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From what I can tell, the first half of this article needs to be referenced better at the very least, and the second half removed. The second half (about the TV Show) seems to fail WP:N and a majority of the information fails WP:TRIVIA and thus has no place in this article. If you can improve it, please do so. OverSS (talk) 17:42, 1 April 2008 (UTC)

Proposed: New Pseudonym - "Information Guilt"[edit]

A lot of folk that I've seen (well, gizmodo and the like) call this information guilt.

I think it'd be a worthwhile redirect name to this. It also doesn't link to anything currently, either. —Preceding unsigned comment added by Mad Man Moon (talkcontribs) 09:39, 27 November 2010 (UTC)

Removed for sourcing[edit]

@Hkoening12:, I have removed this text[1] as you sourced it to a wiki (not a reliable source). Please review Wikipedia's page on verifiability and on reliable sources. If you can locate a reliable source, it would be optimal to copyedit the entry as well. SandyGeorgia (Talk) 07:01, 18 February 2015 (UTC)

Causes and effects[edit]

The causes of infomania can be changes in communication technology (e.g. computers), using of email in the modern workplace, office works a huge range of emails, and message requires a quick response. The effects of infomania can be the pressure on workers, difficult to manage workers' time, workers lose concentration, and company lose profit from reduce efficiency.[1][unreliable source?]


Proposed sources[edit]

"Hi my name is Haley Koeninger and I'm editing this article as part of my History & Systems of Psychology course at Shenandoah University, with the intent to talk about the secondary sources i found for Infomania. My first source will be an article talking about how tech may hamper with the connected experience of Infomania. [1] My second source will be talking about how infomania actually decreases your IQ more then marijuana. [2] If you have any questions, please write me back on my talk page. @Hkoening12: — Preceding unsigned comment added by Hkoening12 (talkcontribs) 15:02, February 19, 2015‎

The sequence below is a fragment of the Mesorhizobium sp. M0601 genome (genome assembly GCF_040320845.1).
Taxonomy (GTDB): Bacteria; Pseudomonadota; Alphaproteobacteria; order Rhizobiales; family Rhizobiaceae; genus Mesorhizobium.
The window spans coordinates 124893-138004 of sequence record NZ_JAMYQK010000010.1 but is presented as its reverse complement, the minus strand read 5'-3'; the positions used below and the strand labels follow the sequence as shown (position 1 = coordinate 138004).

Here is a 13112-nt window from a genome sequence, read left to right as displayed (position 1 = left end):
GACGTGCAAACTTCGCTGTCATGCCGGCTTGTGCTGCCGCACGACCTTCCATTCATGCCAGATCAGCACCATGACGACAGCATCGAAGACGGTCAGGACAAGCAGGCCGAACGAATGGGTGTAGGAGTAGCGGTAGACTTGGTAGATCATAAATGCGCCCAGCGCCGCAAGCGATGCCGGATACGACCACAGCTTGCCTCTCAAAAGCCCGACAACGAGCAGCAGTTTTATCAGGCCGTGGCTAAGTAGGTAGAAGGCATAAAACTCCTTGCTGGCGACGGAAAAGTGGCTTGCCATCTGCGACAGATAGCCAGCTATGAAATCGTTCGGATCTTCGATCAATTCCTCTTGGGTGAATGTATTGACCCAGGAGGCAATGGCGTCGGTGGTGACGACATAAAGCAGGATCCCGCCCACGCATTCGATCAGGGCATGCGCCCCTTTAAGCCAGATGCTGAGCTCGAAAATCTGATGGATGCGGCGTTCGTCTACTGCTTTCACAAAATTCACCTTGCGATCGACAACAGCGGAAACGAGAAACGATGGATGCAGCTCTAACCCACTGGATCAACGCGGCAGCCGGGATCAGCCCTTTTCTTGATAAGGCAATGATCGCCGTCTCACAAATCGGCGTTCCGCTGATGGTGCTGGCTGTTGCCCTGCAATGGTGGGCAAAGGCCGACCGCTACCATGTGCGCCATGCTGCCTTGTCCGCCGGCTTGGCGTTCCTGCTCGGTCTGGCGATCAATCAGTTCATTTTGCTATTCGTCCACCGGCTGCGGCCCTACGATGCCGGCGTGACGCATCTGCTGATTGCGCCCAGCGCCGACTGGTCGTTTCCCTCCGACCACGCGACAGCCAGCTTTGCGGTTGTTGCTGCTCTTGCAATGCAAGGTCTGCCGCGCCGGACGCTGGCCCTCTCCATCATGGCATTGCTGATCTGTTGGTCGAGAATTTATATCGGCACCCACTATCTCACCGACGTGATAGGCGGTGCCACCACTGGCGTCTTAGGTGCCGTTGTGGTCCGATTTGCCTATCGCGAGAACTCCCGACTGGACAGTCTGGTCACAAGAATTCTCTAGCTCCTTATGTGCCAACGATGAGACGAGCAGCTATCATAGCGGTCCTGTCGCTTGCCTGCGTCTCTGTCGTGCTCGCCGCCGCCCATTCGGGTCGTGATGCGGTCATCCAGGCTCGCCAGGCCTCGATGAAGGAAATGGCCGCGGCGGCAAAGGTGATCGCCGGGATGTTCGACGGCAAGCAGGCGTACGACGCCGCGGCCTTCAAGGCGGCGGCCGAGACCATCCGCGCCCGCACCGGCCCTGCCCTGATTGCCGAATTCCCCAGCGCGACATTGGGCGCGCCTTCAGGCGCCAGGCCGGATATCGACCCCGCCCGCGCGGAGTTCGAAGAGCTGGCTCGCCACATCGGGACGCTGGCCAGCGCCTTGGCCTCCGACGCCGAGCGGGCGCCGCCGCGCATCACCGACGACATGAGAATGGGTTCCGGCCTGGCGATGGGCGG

1. ^ Dudley, Simon. "FOLLOW WIRED Twitter Facebook RSS Infomania, Texting and Productivity: How Tech May Hamper the Connected Experience". Wired. Lifesize. Retrieved 19 February 2015. 
  2. ^ Knight, Will. "'Info-mania' dents IQ more than marijuana". NewScientist Tech. NewScientist Tech. Retrieved 19 February 2015. 
Hi, Hkoening12; thanks for proposing your sources on article talk.

Some technical bits: first, talk page posts should be in chronological order with meaningful section headings. See WP:TALK. I've adjusted your post to the bottom of the page and added a section heading.[2]

Second, you should always sign your talk page entries. By adding four tildes ( ~~~~ ) after your talk page posts, your username and a datetime stamp will be automatically added, so we will know who made the post and when. I've added an unsigned template to your post; there is no need to ping yourself as you did above. [3]

Third, you have requested questions be directed to your talk page, but on Wikipedia, user talk pages are for personal discussion, while article talk pages are the place to discuss article content. You should be following this page for article discussion.